What makes this mechanic so strange is that neither character is controlled by the computer at any point. You'll do all you can with one of the criminals while the other just stands there, taking hits and eventually dying. After you rewind, the other guy will be alive and you'll know exactly where the security and police are coming from. This gives you a chance to take out those attackers while the other guy goes through all of the moves you just made. It's a little confusing at first, but kind of an interesting idea.

The problem is that rewinding time can be trickier than you might think. Because you're essentially recording the exact moves one of the characters will make, any deviation the other criminal makes can accidentally change the outcome in deleterious ways. It's the butterfly effect, where seemingly simple things can get the other guy killed without warning. If you kill a cop too early, the other guy might not be able to pick up the gun he needs to go on the same murder spree you just recorded. This ends up happening more than you might expect, which can become incredibly frustrating in later levels.

Reservoir Dogs: Bloody Days (Steam)Click For the Full Picture Archive

But the real problem isn't this curious new time mechanic, but rather the way every stage plays out the same way. Look, I know this is an overhead dual-stick shooter with an emphasis on action, but there's a level of repetition here that started to get to me after a while. The fact that this tries its best to connect to the Reservoir Dogs movie only made it worse, because their terrible burgling skills stuck in the back of my mind the entire time. Something goes wrong in every single mission, which means they'll have to get into a prolonged firefight with the cops and narrowly escape time after time after time. If I knew that 100% of my missions were going to go this way, I probably would just stop. I mean, it's only a matter of time before you get caught or killed. This doesn't make Mr. Blonde and the gang look like slick criminals that were foiled by an undercover cop, but rather a bunch of bumbling fools that luck their way into every success story.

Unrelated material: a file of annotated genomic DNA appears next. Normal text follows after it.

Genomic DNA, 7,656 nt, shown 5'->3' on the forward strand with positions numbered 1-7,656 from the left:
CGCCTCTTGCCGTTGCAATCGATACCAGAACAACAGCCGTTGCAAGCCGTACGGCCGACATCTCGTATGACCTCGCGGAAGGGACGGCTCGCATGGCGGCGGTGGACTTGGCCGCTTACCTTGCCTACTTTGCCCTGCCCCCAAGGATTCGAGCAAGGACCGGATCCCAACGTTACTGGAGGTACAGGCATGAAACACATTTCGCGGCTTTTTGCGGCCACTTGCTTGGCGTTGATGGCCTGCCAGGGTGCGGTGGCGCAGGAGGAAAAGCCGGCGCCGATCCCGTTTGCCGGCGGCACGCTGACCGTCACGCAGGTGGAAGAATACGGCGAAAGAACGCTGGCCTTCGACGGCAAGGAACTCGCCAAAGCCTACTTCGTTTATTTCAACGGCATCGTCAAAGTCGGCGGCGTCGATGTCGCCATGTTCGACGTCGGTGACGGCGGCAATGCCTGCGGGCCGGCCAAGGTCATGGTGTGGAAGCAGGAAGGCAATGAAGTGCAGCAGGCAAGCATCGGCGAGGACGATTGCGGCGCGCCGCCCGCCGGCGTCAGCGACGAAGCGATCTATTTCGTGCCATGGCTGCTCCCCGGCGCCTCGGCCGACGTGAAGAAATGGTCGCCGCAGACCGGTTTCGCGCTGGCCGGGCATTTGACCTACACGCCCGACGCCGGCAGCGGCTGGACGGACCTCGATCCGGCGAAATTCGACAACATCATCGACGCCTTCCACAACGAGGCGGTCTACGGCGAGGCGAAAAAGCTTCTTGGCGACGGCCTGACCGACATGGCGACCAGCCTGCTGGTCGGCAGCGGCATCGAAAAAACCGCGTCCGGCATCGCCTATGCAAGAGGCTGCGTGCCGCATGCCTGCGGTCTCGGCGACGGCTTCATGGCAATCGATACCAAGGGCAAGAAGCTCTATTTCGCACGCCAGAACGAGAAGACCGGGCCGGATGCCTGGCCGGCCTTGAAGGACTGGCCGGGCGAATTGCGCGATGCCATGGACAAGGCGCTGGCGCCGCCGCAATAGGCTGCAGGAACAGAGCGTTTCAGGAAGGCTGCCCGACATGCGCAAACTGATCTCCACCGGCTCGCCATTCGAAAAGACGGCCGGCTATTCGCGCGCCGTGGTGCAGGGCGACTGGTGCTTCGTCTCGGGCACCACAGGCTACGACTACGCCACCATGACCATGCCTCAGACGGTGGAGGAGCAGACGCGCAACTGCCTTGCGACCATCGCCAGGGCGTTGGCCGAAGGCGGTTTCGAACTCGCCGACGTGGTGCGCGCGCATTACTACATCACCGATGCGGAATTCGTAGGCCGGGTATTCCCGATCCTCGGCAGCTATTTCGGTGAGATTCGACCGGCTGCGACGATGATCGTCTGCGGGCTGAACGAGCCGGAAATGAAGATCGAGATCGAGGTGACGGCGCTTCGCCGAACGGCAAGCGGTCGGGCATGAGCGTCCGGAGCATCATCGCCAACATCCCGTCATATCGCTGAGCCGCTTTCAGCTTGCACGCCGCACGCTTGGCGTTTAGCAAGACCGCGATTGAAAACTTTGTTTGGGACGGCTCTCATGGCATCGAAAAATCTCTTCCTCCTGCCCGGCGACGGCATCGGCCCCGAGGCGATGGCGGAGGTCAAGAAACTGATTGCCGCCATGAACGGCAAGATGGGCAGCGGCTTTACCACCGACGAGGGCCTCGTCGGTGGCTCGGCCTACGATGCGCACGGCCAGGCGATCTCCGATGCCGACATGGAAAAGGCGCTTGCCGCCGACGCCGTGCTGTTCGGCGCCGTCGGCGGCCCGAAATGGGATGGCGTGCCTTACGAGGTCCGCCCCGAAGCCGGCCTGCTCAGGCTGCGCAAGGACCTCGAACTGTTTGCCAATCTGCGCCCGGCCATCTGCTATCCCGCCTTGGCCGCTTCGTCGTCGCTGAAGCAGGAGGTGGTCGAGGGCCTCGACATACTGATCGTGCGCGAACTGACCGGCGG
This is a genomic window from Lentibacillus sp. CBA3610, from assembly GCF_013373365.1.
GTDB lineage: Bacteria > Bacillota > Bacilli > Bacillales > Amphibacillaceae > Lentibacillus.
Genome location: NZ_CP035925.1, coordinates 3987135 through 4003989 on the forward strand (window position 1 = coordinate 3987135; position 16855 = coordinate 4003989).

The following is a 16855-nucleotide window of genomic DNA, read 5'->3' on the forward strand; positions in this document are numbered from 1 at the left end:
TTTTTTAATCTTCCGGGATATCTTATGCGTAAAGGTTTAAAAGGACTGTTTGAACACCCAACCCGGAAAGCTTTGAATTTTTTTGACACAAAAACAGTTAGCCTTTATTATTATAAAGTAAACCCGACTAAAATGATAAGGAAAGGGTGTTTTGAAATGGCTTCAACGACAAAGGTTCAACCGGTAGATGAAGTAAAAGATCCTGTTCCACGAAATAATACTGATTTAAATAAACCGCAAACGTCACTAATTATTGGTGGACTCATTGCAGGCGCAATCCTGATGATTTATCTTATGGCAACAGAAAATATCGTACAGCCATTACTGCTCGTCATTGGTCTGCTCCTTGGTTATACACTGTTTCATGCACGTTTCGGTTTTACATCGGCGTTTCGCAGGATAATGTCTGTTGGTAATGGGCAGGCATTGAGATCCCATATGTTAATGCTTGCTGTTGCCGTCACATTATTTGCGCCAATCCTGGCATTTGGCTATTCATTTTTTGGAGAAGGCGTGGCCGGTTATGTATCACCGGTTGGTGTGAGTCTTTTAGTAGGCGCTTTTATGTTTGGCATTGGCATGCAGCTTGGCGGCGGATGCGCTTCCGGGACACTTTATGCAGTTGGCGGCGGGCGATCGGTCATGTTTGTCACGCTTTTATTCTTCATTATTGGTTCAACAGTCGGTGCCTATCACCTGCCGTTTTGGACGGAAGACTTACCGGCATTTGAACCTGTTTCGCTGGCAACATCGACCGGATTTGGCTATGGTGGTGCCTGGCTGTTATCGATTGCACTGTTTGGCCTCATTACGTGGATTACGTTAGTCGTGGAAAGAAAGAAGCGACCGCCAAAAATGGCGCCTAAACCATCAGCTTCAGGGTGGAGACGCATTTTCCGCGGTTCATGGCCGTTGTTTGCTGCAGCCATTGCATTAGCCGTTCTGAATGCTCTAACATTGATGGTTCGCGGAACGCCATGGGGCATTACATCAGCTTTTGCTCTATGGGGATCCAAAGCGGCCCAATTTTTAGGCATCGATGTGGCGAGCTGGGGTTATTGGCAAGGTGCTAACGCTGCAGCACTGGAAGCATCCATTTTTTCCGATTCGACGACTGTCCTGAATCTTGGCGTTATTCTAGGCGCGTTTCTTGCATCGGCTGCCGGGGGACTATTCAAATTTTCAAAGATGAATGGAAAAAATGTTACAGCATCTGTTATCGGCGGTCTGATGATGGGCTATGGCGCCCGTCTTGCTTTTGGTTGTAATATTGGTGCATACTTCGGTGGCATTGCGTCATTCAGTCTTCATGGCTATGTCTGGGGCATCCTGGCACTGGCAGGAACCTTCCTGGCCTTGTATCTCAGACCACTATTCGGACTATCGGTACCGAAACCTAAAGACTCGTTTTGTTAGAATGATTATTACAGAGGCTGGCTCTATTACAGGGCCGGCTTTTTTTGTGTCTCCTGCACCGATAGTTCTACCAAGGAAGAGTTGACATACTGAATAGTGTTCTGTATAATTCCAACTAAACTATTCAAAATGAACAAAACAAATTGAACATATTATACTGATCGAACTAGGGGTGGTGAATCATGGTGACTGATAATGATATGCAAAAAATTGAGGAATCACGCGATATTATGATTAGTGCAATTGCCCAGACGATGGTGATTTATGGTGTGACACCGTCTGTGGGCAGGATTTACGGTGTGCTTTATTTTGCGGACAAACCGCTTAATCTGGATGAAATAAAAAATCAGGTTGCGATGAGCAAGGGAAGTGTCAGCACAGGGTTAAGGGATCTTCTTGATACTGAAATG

It's this connection to the movie that never quite worked for me. When I think about what I love about Reservoir Dogs, I imagine the clever dialog, the fast-talking characters, the drama of a botched robbery and maybe even K-Billy's "super sounds of the '70s." But none of that is here. Based on Bloody Days, it seems Big Star Games believes the best things about Reservoir Dogs are the black suits and use of colors in everybody's names. With the exception of some cringe-worth attempts to shoehorn movie references into the game, there's really nothing about Bloody Days that feels like Reservoir Dogs. This could have just as easily been based on The Boondock Saints or 8 Heads in a Duffel Bag and nobody would have noticed.

When it comes right down to it, I can overlook a lot the adaptation problems and writing that pales in comparison to what Quentin Tarantino accomplished. Hell, I can even look past the crummy character art and questionable level designs. But what I can't get over is how needlessly repetitive the whole thing is. Instead of adding a new layer of intrigue to the concept, the time-altering mechanic only makes things more frustrating and doesn't work with the theme. This is the type of game that would have benefited from a little variety and a more compelling story. This is just another lackluster dual-stick shooter with a big name attached. But look on the bright side, at least it's not the worst game based on Reservoir Dogs.